As far as Sinn Féin’s health spokesman, Caoimhghín Ó Caoláin is concerned, the overrun figures are a stark reminder of how “we can’t cut resources any further” in a “demand-led health service”. He says the health service had been bled dry by austerity, with 5,000 fewer nurses alone working for the HSE.
“And now, they want different hospitals to carry over their over-spend, rather than get a supplementary budget? That’s making a bad situation already worse. I just hope Minister [Leo] Varadkar can see these figures as a wake-up call. We have moved beyond a point of reasonableness”.
In the Dublin East Hospital Group, the medical staff agree. “We are skinned to the bone in the South East. We can’t do anything more with our budgets. The only option left will be to close beds,” said one hospital consultant.
He says: “You will see that many of the worst-performing hospitals have always suffered from a lack of resources, so after years of cuts, they are barely surviving”.
In the words of his colleagues elsewhere, these hospitals are “treading water”.
Department of Health officials say the HSE is sending a clear message to hospital managers at the high-level meetings they have introduced: “Service safety and quality first, financial management next — and then all other priorities come behind these, including elective access for non-clinically urgent cases”.
That will play out as: More beds and operating theatres closing, staff positions remaining unfilled, and waiting lists and trolley numbers steadily rising.
DUBLIN NORTH EAST HOSPITAL GROUP:
Budget to date: €97,584,000
Overrun: €5,486,000 (5.62%)
Our Lady of Lourdes Hospital, Drogheda
Overrun: €2,959,000 (5.69%)
Connolly Hospital, Blanchardstown
Overrun: €1,378,000 (3.95%)
Cavan Monaghan General Hospital
Overrun: €2,353,000 (7.87%)
Louth County Hospital
Overrun: €780,000 (10.78%)
Monaghan General Hospital
Overrun: €258,000 (8.66%)
Overrun: €837,000 (4.62%)
DUBLIN MIDLANDS HOSPITAL GROUP:
St James’s Hospital
Overrun: €2,638,000 (2.13%)
St Luke’s Hospital
Overrun: €77,000 (0.45%)
Adelaide & Meath Hospital, Tallaght (acute only)
Overrun: €3,772,000 (5.9%)
Midland Regional, Tullamore
Overrun: €1,609,000 (4.77%)
Overrun: €804,000 (3.69%)
Midland Regional Hospital Portlaoise
Overrun: €2,408,000 (12.91%)
Coombe Women and Infants University Hospital
Overrun: €654,000 (3.4%)
DUBLIN EAST HOSPITAL GROUP:
Mater Misericordiae University Hospital
Overrun: €4,519,000 (5.04%)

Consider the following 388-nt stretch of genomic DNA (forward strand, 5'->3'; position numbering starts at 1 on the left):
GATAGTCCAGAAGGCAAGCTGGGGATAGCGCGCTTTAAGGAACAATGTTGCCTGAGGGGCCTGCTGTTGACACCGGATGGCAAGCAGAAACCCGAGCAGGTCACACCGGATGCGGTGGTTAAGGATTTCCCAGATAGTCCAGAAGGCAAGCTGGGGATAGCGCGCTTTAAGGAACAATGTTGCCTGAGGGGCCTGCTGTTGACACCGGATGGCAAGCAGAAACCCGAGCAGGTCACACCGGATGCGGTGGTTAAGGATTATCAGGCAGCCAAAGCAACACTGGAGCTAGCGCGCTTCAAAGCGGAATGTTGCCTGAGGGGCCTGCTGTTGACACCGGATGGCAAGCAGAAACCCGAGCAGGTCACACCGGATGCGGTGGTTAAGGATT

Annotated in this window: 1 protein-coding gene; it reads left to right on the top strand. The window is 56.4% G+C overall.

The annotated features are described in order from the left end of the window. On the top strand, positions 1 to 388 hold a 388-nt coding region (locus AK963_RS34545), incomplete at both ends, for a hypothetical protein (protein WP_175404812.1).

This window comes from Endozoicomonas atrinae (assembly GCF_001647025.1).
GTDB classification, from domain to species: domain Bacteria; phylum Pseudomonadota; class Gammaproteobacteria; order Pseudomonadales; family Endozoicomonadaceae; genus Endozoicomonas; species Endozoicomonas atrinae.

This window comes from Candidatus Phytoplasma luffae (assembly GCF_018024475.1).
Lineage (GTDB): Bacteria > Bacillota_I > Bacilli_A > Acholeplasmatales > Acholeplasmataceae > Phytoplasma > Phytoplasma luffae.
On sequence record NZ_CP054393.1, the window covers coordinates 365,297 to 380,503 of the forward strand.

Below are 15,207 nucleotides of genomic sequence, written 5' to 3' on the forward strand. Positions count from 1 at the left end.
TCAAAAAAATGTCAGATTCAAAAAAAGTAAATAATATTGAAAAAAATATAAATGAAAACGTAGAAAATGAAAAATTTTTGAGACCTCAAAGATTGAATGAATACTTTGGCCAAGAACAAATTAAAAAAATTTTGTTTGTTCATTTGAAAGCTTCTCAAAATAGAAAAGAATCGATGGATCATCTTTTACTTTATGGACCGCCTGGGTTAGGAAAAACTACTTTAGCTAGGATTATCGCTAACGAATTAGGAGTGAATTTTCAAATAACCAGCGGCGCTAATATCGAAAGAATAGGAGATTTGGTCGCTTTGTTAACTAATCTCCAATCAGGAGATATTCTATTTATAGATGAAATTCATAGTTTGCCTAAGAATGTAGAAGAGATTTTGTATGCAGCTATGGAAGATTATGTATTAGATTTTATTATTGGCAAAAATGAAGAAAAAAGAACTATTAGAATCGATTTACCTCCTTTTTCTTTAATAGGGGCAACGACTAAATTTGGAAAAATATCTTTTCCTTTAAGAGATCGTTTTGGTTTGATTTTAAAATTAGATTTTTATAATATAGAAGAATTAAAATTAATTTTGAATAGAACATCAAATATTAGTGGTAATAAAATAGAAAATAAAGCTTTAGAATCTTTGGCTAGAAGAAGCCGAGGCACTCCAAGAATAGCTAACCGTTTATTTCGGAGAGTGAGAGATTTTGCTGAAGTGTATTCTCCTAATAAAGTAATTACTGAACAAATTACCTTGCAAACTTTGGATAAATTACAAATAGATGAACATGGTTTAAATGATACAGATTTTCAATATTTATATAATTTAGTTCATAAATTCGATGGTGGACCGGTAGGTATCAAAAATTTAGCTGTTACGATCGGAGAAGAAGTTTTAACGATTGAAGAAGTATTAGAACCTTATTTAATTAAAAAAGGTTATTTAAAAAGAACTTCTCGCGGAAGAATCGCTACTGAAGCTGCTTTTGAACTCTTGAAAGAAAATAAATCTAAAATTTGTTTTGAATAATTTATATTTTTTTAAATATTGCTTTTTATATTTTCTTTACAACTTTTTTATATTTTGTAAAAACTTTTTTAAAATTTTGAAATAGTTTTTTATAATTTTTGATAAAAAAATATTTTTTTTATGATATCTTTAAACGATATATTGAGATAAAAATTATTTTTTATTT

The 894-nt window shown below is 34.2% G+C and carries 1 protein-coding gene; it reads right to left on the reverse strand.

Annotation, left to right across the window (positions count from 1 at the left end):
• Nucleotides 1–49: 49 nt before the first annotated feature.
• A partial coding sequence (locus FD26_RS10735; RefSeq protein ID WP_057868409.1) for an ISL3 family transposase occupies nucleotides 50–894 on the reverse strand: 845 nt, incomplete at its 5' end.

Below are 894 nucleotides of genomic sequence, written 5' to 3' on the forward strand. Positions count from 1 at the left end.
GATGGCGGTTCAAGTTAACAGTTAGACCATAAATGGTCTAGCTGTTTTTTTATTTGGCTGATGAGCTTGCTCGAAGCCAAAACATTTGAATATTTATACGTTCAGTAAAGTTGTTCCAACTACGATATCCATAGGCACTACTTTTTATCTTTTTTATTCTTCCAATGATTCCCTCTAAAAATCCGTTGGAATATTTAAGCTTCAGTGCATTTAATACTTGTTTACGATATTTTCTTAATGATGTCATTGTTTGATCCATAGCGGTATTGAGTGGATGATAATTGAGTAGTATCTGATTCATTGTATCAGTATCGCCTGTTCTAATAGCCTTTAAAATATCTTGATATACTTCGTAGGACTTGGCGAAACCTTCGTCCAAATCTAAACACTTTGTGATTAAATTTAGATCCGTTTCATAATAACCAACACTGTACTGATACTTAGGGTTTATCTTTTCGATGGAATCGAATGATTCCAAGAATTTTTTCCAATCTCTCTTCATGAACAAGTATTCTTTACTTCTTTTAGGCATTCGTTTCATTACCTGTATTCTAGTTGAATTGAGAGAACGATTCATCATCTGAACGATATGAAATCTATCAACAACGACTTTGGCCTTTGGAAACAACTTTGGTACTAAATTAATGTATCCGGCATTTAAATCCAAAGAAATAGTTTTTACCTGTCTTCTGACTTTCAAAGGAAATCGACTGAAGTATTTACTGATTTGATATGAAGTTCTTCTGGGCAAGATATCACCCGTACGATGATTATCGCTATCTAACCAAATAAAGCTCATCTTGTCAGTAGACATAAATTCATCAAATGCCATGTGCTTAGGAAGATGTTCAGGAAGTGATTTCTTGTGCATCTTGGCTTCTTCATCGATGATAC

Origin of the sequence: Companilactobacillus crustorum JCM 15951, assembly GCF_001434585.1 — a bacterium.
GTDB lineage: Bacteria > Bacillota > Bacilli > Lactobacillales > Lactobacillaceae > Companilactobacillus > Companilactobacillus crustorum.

St Vincent’s University Hospital
Overrun: €6,272,000 (7.82%)
Midland Regional Hospital, Mullingar
Overrun: €918,000 (3.89%)
St Lukes, Kilkenny
Overrun: €1,774,000 (8.6%)
Wexford General Hospital
Overrun: €1,786,000 (9.31%)
National Maternity, Holles Street
Overrun: €507,000 (2.77%)
Our Lady’s Hospital, Navan
Overrun: €2,568,000 (16.85%)
St Columcilles Hospital, Loughlinstown
Underspend: €918,000 (-6.03%)
St Michael’s Dún Laoghaire
Overrun: €228,000 (2.31%)
Cappagh National Orthopaedic
Overrun: €821,000 (8.38%)
Royal Victoria Eye and Ear Hospital, Dublin
Overrun: €1,167,000 (13.55%)
SOUTH-SOUTH WEST HOSPITAL GROUP:
Cork University Hospital
Overrun: €4,714,000 (4.47%)
Waterford Regional Hospital
Overrun: €6,402,000 (11.67%)
Kerry General Hospital
Overrun: €719,000 (2.51%)
Mercy University Hospital
Overrun: €4,157,000 (17.86%)
South Tipperary General Hospital
Overrun: €3,231,000 (17.85%)
South Infirmary Victoria Hospital
Overrun: €2,719,000 (16.36%)
Bantry General Hospital
Overrun: €118,000 (1.73%)
Mallow General Hospital
Overrun: €404,000 (5.86%)
Kilcreene Orthopaedic Hospital
Overrun: €601,000 (27.84%)
WEST-NORTH EAST HOSPITAL GROUP:
Galway University Hospital
Overrun: €4,731,000 (4.34%)
Sligo General Hospital
Overrun: €4,971,000 (12.39%)
Letterkenny General Hospital
Overrun: €1,038,000 (2.47%)
Mayo General Hospital
Overrun: €3,109,000 (9.78%)
Portiuncula General and Maternity
Overrun: €3,884,000 (21.31%)
Roscommon County Hospital
Overrun: €342,000 (4.78%)
University Hospital Limerick
Overrun: €11,221,000 (17.98%)
Ennis General Hospital
Underspend: €297,000 (-4.16%)
Nenagh General Hospital
Underspend: €289,000 (-4,25%)
St John’s Hospital Limerick
Overrun: €1,045,000 (14.93%)
University Maternity Hospital, Limerick
Overrun: €494,000 (6.5%)
Underspend: €444,000 (-8.24%)
Mid Western Regional Acute
Underspend: €280,000 (-22.22%)
NATIONAL CHILDREN’S HOSPITAL GROUP:
Temple St Children’s University Hospital
Overrun: €3,371,000 (10.38%)
Our Lady’s Hospital for Sick Children, Crumlin
Overrun: €1,499,000 (3.17%)
Adelaide and Meath Hospital
TOTAL HOSPITAL GROUP:
Overrun €101m (6.49%)